Terraform is an “infrastructure as code” tool similar to AWS CloudFormation by Hashicorp (who also created Vagrant). Features include:

  • Execution Plans: during Terraform’s planning step it generates an execution plan which shows what will be changed
  • Resource Graph: by using a graph of resources, Terraform can parallelize changes where there are no dependencies
  • Automation of changesets: Terraform automates the process of infrastructure changes

Here are some examples of how you’d use Terraform:

  • Setting up networking stacks – e.g. AWS VPC’s – aka Software Defined Networking (SDN). Note, because Terraform uses config files, we can put the SDN implementation under version control – pretty powerful stuff
  • Deploying across different Cloud systems – the downside of CloudFormation is that it’s tied to AWS. By using Terraform you can deploy to AWS and Azure increasing fault-tolerance
  • Setting up Multi-Tier applications

Installing Terraform

The entire piece of Terraform software is a single binary. Download and place in your PATH.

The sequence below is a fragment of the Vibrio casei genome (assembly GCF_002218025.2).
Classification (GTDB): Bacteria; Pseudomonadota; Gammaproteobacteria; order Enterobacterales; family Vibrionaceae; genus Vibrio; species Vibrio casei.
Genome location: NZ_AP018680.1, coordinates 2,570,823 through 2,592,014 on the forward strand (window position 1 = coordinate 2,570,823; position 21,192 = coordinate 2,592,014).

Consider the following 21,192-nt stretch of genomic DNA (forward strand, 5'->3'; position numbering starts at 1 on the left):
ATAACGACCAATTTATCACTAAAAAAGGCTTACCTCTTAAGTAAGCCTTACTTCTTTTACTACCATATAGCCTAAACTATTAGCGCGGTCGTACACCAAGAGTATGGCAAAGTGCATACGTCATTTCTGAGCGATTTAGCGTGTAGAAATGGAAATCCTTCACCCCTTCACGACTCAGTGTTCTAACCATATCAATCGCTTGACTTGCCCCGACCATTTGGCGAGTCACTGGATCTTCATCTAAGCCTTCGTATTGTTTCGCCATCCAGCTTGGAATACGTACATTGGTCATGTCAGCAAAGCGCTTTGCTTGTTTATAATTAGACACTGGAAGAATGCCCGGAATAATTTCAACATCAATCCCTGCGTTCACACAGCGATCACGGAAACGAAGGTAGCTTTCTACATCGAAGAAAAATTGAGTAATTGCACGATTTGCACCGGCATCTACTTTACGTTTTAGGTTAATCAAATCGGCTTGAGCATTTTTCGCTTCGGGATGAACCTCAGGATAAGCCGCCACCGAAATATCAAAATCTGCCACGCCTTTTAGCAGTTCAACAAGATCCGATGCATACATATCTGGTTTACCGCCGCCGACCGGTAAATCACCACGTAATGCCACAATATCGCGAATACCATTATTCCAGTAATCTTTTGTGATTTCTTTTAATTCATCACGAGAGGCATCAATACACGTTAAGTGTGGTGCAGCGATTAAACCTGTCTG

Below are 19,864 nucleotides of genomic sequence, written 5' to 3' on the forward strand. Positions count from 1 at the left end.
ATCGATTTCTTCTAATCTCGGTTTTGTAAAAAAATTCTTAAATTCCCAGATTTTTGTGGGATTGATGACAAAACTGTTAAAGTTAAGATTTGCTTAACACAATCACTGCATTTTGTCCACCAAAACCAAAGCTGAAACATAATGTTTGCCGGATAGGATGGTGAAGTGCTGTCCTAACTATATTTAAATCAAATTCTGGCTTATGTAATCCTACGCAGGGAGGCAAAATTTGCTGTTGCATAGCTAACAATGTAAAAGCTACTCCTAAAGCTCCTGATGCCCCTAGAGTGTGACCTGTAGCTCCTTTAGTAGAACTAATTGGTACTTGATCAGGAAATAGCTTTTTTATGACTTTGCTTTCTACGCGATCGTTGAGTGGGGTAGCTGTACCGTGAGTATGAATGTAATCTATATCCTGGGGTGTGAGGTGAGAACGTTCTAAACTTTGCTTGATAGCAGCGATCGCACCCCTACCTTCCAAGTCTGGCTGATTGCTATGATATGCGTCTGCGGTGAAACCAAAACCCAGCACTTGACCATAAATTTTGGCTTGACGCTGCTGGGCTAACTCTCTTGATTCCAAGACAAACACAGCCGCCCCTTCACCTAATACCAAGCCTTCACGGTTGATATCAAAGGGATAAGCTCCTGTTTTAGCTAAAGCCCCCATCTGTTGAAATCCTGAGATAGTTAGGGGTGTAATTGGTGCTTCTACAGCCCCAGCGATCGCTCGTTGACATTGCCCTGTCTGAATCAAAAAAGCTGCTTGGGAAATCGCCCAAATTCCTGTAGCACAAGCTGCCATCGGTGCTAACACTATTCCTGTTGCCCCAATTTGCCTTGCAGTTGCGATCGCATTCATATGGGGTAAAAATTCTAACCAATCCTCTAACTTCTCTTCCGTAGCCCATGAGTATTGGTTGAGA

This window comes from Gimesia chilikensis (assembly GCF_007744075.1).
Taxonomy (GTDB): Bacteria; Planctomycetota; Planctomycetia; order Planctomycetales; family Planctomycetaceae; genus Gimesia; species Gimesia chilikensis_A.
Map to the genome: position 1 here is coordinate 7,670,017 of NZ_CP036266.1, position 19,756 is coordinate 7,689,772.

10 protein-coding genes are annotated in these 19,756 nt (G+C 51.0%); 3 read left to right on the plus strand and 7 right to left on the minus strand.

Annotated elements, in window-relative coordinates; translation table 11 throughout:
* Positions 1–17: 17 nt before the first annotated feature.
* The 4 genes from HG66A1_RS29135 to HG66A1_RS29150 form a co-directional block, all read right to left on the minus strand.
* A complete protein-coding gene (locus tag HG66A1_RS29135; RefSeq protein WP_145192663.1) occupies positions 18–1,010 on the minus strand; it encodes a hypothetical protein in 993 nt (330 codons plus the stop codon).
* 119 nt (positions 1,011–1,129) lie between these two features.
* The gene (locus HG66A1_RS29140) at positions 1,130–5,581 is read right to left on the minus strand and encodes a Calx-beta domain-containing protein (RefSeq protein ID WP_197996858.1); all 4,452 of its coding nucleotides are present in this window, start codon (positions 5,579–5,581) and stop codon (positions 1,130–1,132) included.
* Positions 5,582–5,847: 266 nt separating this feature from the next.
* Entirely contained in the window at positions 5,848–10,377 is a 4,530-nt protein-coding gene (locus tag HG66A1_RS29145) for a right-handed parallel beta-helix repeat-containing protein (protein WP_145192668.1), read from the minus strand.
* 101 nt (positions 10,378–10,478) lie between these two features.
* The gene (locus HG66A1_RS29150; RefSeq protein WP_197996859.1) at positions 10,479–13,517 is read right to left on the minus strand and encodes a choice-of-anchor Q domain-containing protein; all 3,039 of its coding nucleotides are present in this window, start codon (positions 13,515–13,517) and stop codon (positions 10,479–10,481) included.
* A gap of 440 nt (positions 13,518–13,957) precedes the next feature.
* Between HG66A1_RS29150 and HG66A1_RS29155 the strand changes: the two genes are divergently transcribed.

Simple example

Let’s spin up an EC2 instance. Here’s an example. Create an ec2_instance.tf file with:

provider "aws" {
  access_key = "ACCESS_KEY_HERE"
  secret_key = "SECRET_KEY_HERE"
  region     = "us-east-1"

resource "aws_instance" "example" {
  ami           = "ami-0d729a60"
  instance_type = "t2.micro"

Update your details and make sure it’s the only .tf file as Terraform loads all the .tf files in a directory.

Then to see what changes would take place use:

terraform plan

+ => a resource will be created

To apply these use:

terraform apply

Note: if things don’t work as expected you can debug by setting the TF_LOG environment variable.

For example, if a T2 instance must be launched in a VPC in which case you will need to specify a subnet_id using

  subnet_id = "<your subnet id>"










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